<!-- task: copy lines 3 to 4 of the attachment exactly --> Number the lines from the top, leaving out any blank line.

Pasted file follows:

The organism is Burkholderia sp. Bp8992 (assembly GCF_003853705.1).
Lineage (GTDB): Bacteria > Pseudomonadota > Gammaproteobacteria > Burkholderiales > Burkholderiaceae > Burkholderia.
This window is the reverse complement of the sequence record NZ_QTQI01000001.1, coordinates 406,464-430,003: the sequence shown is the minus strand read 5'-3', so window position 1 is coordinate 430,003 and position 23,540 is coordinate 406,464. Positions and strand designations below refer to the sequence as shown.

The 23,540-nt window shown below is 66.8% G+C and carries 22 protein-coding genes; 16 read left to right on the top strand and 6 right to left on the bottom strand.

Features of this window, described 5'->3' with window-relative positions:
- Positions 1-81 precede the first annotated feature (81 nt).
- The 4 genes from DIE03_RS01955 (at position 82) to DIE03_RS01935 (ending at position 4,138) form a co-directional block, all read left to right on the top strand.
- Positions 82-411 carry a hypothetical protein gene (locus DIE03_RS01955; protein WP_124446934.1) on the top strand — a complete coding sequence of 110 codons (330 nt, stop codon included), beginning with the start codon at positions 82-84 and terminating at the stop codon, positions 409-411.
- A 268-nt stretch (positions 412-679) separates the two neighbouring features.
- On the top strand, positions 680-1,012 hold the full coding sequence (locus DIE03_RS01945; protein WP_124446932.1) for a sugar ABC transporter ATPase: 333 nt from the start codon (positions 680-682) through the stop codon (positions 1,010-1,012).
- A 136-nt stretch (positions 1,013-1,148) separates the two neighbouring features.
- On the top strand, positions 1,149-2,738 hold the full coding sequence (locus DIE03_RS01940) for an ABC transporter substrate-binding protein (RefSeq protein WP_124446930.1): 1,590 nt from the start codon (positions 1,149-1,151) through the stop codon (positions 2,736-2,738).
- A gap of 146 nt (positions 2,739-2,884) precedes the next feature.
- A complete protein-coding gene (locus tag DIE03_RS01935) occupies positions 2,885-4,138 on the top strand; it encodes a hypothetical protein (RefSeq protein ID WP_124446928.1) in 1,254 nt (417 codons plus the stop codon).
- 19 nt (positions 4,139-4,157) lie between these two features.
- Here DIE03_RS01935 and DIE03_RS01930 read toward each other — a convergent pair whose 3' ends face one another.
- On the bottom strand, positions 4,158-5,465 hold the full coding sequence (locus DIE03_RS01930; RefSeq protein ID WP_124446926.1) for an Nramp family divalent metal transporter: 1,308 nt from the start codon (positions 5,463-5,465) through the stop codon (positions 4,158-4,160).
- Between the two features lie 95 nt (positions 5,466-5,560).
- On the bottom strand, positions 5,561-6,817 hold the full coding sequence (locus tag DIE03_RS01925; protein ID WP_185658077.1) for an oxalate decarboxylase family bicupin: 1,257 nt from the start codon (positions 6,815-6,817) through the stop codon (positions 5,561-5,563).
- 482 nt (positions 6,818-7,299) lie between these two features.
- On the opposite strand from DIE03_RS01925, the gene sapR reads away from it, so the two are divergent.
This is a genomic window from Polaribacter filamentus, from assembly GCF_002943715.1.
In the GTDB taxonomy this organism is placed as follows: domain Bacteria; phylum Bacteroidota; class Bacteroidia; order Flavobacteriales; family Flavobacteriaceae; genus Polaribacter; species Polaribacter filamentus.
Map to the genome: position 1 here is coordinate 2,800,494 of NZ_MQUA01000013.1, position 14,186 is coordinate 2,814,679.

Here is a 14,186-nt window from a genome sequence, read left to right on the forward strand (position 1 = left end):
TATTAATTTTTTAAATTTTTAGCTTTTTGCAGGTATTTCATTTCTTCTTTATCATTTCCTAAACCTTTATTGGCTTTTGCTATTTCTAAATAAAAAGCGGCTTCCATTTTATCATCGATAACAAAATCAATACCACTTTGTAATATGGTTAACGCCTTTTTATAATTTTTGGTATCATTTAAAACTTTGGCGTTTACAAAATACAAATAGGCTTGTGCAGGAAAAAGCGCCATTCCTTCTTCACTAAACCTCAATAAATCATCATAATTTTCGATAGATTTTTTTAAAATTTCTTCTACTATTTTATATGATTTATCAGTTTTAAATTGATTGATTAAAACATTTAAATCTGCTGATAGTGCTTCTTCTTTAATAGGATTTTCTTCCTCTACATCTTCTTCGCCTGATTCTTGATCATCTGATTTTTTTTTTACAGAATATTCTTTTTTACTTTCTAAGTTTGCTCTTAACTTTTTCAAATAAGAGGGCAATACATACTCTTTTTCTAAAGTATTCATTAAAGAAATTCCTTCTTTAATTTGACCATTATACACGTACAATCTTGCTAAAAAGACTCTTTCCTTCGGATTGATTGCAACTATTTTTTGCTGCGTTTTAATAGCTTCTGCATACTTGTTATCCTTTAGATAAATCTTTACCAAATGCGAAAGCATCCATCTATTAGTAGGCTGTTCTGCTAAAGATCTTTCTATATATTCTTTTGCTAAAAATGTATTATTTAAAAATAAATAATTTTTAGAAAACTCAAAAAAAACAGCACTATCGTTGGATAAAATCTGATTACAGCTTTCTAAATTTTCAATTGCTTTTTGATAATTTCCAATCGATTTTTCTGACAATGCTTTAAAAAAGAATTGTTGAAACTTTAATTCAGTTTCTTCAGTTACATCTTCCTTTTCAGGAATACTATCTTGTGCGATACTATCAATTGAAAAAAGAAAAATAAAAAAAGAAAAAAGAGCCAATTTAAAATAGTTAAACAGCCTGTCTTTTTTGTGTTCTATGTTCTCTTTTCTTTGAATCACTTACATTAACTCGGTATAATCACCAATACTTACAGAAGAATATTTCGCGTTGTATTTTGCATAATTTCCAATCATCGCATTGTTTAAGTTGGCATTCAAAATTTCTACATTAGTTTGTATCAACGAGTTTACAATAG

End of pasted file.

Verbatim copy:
This window is the reverse complement of the sequence record NZ_QTQI01000001.1, coordinates 406,464-430,003: the sequence shown is the minus strand read 5'-3', so window position 1 is coordinate 430,003 and position 23,540 is coordinate 406,464. Positions and strand designations below refer to the sequence as shown.

The 23,540-nt window shown below is 66.8% G+C and carries 22 protein-coding genes; 16 read left to right on the top strand and 6 right to left on the bottom strand.